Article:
I Favati ‘Terrantica’ Greco di Tufo, Cesinali, Campania, Italy 2016
GRAPE: 100% GRECO DI TUFO [GREH-coh dee TOO-foh]
The name Greco actually refers to a family of different interrelated grapes, but the one that both receives and deserves the most attention is the Greco grape from Tufo. Tufo is the town name, the appellation name, and the word for the volcanic soil type made that makes up this area. That volcanic influence is clearly the vital reason why Greco here stands head and shoulders above the rest. It is also a grape that presents a number of growing challenges, so making a great wine from it is clearly limited to those who are first and foremost steadfast in the vineyards. Experimentation with growing it in different soils and climates is certainly appealing, but it remains to be seen if the results can reach anything remotely close to the type of textural beauty that occurs in this very small pocket of Italy. It’s all about the sweet spot.
GROWER: In 2016, I Favati was bestowed the Italian white wine of the year award for it’s Fiano di Avellino. Naturally, as soon as the word was out it was very quickly a hard wine to find, and so many new people suddenly found a love for Fiano. Thankfully, however, I was still able to get my hands on the very last of the Greco di Tufo from the very same incredible vintage… And it’s clear that there was a little magic in the cellar that year. As I’ve enjoyed the wines from this small family winery for many years, I’ll be honest and state I’ve always kinda preferred their Greco. With their total production at less than 5000 cases, and their Greco vineyard only about 4 acres, it’s easy to sense just how special this labor of love is even before you get it into a glass. Savor it well.
GLASS: This Greco is mighty. It is layered and it is simply gorgeous. I’m first met with jasmine, orange blossom and warm sun ripe grapefruit. I find that Greco always has a helping of citrus oil to it, and in this case it’s like a sweet smelling rind that’s been freshly zested. The acid is naturally an important part, but it is not at all angular or sharp. This is both due to a great ripening year for the grapes but also a couple of years in the bottle. That small amount of maturity has also developed a perceived sweetness to the fruit giving the palate a delicious mix of asian pear and lemon curd. Lastly, as to be expected, there is certainly a healthy dose of a kind of crushed rocks minerality that finishes off what is just an incredibly complex wine.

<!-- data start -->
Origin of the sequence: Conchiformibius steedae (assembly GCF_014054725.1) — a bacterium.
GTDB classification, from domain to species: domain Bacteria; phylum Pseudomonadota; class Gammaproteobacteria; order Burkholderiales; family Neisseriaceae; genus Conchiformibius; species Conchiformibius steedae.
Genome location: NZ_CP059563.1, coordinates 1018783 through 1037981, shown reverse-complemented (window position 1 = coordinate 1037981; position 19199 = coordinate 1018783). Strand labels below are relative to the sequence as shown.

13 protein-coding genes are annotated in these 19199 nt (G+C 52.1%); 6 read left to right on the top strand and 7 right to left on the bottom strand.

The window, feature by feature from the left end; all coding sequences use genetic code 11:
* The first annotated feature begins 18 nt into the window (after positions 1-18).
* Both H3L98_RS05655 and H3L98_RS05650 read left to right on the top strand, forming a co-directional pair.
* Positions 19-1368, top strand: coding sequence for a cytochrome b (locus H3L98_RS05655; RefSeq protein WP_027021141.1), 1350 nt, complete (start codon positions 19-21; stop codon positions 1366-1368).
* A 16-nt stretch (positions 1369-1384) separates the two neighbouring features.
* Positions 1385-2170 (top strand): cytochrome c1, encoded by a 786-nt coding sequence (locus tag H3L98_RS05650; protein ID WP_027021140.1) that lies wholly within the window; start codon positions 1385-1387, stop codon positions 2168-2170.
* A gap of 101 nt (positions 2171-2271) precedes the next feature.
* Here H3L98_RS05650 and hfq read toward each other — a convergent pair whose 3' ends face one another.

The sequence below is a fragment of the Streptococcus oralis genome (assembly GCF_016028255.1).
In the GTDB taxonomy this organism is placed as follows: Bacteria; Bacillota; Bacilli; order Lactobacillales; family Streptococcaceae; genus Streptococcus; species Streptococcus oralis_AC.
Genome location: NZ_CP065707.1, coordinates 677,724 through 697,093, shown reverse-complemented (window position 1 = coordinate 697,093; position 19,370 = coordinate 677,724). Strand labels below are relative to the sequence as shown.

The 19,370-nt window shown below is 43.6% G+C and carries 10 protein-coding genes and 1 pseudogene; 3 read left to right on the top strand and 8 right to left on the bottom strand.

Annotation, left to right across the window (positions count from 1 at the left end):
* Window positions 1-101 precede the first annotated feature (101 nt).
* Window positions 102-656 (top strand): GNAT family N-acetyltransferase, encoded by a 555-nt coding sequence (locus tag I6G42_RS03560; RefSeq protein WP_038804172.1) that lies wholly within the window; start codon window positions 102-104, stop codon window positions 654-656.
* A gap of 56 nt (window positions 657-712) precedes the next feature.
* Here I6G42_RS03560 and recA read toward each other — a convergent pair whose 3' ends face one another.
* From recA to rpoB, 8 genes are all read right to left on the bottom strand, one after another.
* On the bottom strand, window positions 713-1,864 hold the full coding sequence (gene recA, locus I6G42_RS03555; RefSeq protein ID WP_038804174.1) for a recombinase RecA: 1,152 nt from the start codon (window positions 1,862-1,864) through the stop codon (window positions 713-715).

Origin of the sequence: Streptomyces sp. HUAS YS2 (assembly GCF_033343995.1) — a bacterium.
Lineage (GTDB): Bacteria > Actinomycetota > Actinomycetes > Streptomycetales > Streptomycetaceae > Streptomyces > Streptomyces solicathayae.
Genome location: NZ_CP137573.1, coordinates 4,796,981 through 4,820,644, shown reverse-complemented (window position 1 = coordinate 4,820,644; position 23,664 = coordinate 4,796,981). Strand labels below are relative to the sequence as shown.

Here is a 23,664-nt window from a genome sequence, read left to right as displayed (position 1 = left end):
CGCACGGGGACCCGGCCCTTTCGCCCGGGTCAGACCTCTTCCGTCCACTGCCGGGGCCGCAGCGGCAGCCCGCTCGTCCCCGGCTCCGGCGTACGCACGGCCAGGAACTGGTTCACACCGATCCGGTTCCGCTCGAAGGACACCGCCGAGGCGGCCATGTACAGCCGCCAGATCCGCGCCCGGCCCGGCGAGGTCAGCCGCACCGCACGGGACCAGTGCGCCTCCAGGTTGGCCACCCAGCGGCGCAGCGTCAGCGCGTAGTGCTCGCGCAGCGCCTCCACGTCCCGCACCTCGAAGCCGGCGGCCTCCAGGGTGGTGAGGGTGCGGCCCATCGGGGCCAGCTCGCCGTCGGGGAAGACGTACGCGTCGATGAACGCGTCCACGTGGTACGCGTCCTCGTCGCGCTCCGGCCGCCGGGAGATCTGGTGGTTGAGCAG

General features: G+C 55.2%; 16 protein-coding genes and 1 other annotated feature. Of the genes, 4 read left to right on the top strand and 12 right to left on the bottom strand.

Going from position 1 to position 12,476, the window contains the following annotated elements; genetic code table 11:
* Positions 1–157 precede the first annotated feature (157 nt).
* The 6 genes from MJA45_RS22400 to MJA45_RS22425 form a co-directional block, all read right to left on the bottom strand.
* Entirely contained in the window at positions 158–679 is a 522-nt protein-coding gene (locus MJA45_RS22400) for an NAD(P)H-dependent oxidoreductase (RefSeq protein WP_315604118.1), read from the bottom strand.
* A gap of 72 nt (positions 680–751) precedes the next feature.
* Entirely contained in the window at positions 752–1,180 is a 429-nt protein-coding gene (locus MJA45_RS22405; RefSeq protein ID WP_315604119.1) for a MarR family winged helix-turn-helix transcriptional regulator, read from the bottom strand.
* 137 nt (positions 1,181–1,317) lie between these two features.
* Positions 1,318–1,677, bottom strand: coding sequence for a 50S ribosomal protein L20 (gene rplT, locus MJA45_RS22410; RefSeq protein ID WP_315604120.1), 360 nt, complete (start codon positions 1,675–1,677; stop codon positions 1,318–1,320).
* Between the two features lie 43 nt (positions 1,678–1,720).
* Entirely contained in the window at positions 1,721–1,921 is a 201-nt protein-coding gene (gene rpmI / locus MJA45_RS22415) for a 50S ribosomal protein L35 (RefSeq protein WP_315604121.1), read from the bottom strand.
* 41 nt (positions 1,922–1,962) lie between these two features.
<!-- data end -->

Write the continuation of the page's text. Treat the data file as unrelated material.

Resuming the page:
SIDE NOTES: The importance of a producer like I Favati getting recognized at this level for their wine cannot be understated. Not only for the family themselves, but for the entire region; something that Campania truly deserves on the world stage.
ORIGINS : CAMPANIA
The eyes of the wine world have always been drawn to the South of Italy – but this beautiful region is truly the source of the draw. East of Naples and Mt. Vesuvius there are three DOCG level wine appellations: Fiano di Avellino, Greco di Tufo and Taurasi. It is their proximity to the iconic volcanic landmark that is the key to their success, by way of their unique soils. In fact, soil is the common factor for the recent rise and success of other southern Italian wines as well (see: Etna). In turn, this factor has also been a catalyst for attention given to so many small and regionally unique Italian grape varieties throughout all of Italy. It defines how we view this wealth of diversity today. You know the old adage: “a rising lava lifts all varietals…” or something like that.
If there were ever a place that I would call ground zero for my Italian Wine education and love, it is Campania. I owe this portion of my wine education to my dear friend and colleague, Shelley Lindgren who has been instrumental in championing these wines to the US market. And what a wonderful and gracious champion she is.